Truckers join agricultural strike

By bogotapost June 8, 2016

agricultural strike

Agricultural strike continues amidst accusations of excessive force against protesters

An agricultural strike that started on May 30 has caused major disruptions and blockades throughout the country, particularly in Popayán and Cali where emergency supplies have had to be air dropped in due to the closure of the Pan-American Highway.

Agricultural and indigenous groups were joined on June 7 by the country’s truck drivers in widespread protests that have affected 24 out of 32 departments.

The Association of Colombian Truckers is angry about a “breach of commitments”, and wants to find resolutions to issues facing the freight industry, such as increased tolls and the higher cost of petrol.

The Minga Agraria – or agricultural strike – brings together a coalition of indigenous, farming, and community rights groups who feel that agreements made with the government in 2013 and 2014 have not been met. They are particularly concerned about land rights, mining exploitation and deepening neoliberal government policies.

Many roads have now been re-opened and ministers and officials have begun a process of break out talks with protest groups in several different departments. A summit between indigenous groups and the government is planned for June 29.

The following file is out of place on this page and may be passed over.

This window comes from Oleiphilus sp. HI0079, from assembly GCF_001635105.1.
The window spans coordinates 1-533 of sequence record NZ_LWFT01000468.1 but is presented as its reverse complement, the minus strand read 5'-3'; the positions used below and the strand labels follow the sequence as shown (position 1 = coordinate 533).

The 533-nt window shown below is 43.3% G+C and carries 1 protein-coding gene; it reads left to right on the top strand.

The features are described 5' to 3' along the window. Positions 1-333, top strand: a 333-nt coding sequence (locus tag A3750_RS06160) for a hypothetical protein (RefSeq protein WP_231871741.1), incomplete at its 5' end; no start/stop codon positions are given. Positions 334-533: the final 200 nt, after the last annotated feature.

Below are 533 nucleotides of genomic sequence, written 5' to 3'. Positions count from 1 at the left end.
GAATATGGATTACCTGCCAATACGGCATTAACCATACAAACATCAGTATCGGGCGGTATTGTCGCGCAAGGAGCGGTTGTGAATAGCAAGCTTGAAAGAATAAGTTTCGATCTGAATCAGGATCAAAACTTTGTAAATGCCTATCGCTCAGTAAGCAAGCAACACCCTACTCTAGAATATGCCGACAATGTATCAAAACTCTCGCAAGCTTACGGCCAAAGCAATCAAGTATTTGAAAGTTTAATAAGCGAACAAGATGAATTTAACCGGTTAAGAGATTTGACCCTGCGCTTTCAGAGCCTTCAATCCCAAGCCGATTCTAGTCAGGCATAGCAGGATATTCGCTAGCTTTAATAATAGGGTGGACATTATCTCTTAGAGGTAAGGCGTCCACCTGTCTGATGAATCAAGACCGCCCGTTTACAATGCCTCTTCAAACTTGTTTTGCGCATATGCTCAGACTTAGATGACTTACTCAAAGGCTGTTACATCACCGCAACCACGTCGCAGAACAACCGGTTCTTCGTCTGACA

The strikers claim that three people have been killed and over 200 injured following clashes with the armed forces and ESMAD riot police; with tear gas, stun grenades and aircraft flyovers being used to control the riots. Defence Minister Luis Carlos Villegas countered that the authorities would do everything they could to keep the roads open, and said 54 soldiers had also been injured. He also claimed that the ELN have infiltrated the demonstrations and stressed that these have not been peaceful protests.

Both he and President Santos insisted that the government is open to dialogue and supports people’s right to protest, but that the government also has a responsibility to protect the rights of all Colombians. The president said: “Please, go ahead and protest, you are welcome to. We respect [your right to do so], we defend it, but don’t turn to illegal conduct.”

In a statement, Amnesty International said, “The Colombian authorities must ensure that the security forces, in particular the ESMAD anti-riot police, refrain from using disproportionate and excessive force against demonstrators.”

By Charlotte Mackenzie